Not too many observations to make about the list.
Some big names have been left off -- notably Ian McEwan, whose Solar didn't make the grade (which comes as no surprise to ... well, presumably most of those who read it) -- as well as Martin Amis (though it seems unlikely Cape even bothered submitting The Pregnant Widow).
And one title that reportedly was submitted -- Peter Temple's Miles Franklin Prize-winning Truth, which Quercus boasted it would enter (and, given their list, seems like a likely candidate) -- was also ... overlooked.
Which leads me to one of my (many) major complaints about this prize: why aren't we told which books are actually in the running for this prize, i.e. why isn't the list of 138 books that are considered made public ?
(Obvious (albeit inexcusable) answer: publishers don't want their authors to know they didn't even bother submitting them .....)
In Mark Brown's report in The GuardianAmis-free Booker prize longlist promises to 'entertain and provoke' he notes:
There are no first novels -- which have become a feature at longlist stage in the last few years, and there is no genre fiction.
Motion said they had not consciously set out to exclude genre but stressed that the Man Booker prize was an award for literary fiction and there were plenty of prizes for crime and sci-fi.
I'm always shocked that prizes allow authors to have any say in these matters: authors are welcome to turn down or spit on or do whatever else they like if they win a prize, but awards-committees shouldn't take their feelings into any account when deciding whether or not a book should be in the running for the prize.
The idea (theoretically, at least; I realize that's not how these things really work -- just think of the ridiculous limiting Man Booker procedures ...)) is to honor the best book (not author, mind you), and that should be all that matters.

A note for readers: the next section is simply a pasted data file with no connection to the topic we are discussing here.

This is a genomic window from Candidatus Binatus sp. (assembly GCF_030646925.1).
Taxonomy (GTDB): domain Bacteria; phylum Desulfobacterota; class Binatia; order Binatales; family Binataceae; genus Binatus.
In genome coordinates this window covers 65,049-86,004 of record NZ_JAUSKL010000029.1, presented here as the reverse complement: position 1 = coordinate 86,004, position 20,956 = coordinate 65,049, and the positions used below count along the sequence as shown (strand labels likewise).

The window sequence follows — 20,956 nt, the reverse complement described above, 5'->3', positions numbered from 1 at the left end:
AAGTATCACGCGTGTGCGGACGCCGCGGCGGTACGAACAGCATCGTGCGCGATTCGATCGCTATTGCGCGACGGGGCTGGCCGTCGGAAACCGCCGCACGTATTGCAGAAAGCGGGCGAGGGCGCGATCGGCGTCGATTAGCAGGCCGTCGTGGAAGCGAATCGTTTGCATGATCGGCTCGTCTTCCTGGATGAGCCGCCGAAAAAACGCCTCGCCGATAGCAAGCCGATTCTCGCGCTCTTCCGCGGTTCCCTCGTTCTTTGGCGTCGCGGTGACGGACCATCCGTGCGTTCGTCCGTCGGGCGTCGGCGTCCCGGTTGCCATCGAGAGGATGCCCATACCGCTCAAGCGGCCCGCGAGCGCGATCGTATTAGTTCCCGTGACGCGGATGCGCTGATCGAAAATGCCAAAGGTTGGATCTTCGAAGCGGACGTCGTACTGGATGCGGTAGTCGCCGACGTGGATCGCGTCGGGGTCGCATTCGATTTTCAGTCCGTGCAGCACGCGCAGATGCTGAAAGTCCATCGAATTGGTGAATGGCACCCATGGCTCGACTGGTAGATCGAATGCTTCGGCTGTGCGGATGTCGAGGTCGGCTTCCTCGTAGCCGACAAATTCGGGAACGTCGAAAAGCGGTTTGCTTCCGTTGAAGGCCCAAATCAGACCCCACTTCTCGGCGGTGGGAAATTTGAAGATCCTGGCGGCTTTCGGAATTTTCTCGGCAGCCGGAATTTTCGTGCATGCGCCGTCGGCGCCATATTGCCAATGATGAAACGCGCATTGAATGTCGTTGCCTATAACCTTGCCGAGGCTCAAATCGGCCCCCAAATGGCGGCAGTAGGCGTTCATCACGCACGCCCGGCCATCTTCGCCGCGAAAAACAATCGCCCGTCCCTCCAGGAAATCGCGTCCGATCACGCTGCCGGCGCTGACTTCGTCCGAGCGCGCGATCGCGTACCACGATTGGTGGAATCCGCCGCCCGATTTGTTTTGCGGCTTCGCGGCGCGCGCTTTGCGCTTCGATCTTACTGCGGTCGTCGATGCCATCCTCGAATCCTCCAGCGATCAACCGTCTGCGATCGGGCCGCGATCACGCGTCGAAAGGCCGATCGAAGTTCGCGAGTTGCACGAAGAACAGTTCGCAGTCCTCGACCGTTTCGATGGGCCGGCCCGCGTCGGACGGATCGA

As widely tweeted (and now blogged), at the LRB blog Alex Abramovich reports on what happened to David Markson's library after his death, in Oh I get it, it's a sci-fi novel ! -- it wound up at the Strand Bookstore, where you can buy the annotated volumes at very reasonable used-book prices.
Abramovich describes the haul:
There are too many inscribed books for any one civilian to buy; most have notes, check marks, underlined passages.
I’d guess that a few of them -- especially the more heavily annotated ones -- belong in a proper archive.
And yet, here they are: hundreds of hardbacks (the only paperback I could find was a copy of Walter Abish’s How German is It ?, sent to Markson with the author’s compliments), some of them with price tags covering Markson’s name, as if the buyers were afraid that his signature would somehow diminish their value.
Pretty sad -- whoever sold must have been really eager to clear out the lot for them to dump the collection at the Strand: the eBay-value (or if they had sold it themselves at Amazon or the like) surely would have brought in several times over whatever Strand paid.
And those marginal notes ... someone should have recorded those .....
(Lots of Markson titles under review at the complete review: see, for example, Reader's Block.)
With the death-anniversary of Ibne Safi (also Ibn-e Safi -- i.e. ابنِ صفی) and a translation of one his books recently published in English there has been quite a bit of coverage of the author, such as Shah Waliullah's overview in The Express Tribune, All clues point to a literary mastermind: